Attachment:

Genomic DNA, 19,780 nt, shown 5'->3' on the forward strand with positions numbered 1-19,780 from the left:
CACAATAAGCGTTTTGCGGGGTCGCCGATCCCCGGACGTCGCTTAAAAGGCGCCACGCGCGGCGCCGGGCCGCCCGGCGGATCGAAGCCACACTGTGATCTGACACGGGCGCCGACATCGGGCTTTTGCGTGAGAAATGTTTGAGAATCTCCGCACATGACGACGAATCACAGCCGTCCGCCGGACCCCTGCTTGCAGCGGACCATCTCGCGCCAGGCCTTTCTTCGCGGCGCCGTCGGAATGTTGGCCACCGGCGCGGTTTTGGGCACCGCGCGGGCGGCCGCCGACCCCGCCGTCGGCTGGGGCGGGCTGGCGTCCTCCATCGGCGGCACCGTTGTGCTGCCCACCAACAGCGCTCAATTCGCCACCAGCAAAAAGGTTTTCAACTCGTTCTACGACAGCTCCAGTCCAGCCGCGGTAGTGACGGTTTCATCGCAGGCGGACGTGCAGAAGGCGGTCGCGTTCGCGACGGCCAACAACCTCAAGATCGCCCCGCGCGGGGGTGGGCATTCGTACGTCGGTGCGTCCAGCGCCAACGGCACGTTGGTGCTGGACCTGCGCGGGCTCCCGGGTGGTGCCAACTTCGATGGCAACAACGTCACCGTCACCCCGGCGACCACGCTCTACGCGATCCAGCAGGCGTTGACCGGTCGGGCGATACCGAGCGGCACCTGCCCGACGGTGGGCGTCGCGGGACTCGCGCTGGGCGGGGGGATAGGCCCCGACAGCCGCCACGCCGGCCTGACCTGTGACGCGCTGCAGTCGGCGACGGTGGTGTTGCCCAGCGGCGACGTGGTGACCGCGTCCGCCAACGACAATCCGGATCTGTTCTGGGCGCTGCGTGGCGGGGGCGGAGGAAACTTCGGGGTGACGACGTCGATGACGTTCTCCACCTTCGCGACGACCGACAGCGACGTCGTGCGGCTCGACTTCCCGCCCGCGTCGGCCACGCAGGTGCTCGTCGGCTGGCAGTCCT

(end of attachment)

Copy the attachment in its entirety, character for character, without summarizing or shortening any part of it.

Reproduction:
Genomic DNA, 19,780 nt, shown 5'->3' on the forward strand with positions numbered 1-19,780 from the left:
CACAATAAGCGTTTTGCGGGGTCGCCGATCCCCGGACGTCGCTTAAAAGGCGCCACGCGCGGCGCCGGGCCGCCCGGCGGATCGAAGCCACACTGTGATCTGACACGGGCGCCGACATCGGGCTTTTGCGTGAGAAATGTTTGAGAATCTCCGCACATGACGACGAATCACAGCCGTCCGCCGGACCCCTGCTTGCAGCGGACCATCTCGCGCCAGGCCTTTCTTCGCGGCGCCGTCGGAATGTTGGCCACCGGCGCGGTTTTGGGCACCGCGCGGGCGGCCGCCGACCCCGCCGTCGGCTGGGGCGGGCTGGCGTCCTCCATCGGCGGCACCGTTGTGCTGCCCACCAACAGCGCTCAATTCGCCACCAGCAAAAAGGTTTTCAACTCGTTCTACGACAGCTCCAGTCCAGCCGCGGTAGTGACGGTTTCATCGCAGGCGGACGTGCAGAAGGCGGTCGCGTTCGCGACGGCCAACAACCTCAAGATCGCCCCGCGCGGGGGTGGGCATTCGTACGTCGGTGCGTCCAGCGCCAACGGCACGTTGGTGCTGGACCTGCGCGGGCTCCCGGGTGGTGCCAACTTCGATGGCAACAACGTCACCGTCACCCCGGCGACCACGCTCTACGCGATCCAGCAGGCGTTGACCGGTCGGGCGATACCGAGCGGCACCTGCCCGACGGTGGGCGTCGCGGGACTCGCGCTGGGCGGGGGGATAGGCCCCGACAGCCGCCACGCCGGCCTGACCTGTGACGCGCTGCAGTCGGCGACGGTGGTGTTGCCCAGCGGCGACGTGGTGACCGCGTCCGCCAACGACAATCCGGATCTGTTCTGGGCGCTGCGTGGCGGGGGCGGAGGAAACTTCGGGGTGACGACGTCGATGACGTTCTCCACCTTCGCGACGACCGACAGCGACGTCGTGCGGCTCGACTTCCCGCCCGCGTCGGCCACGCAGGTGCTCGTCGGCTGGCAGTCCT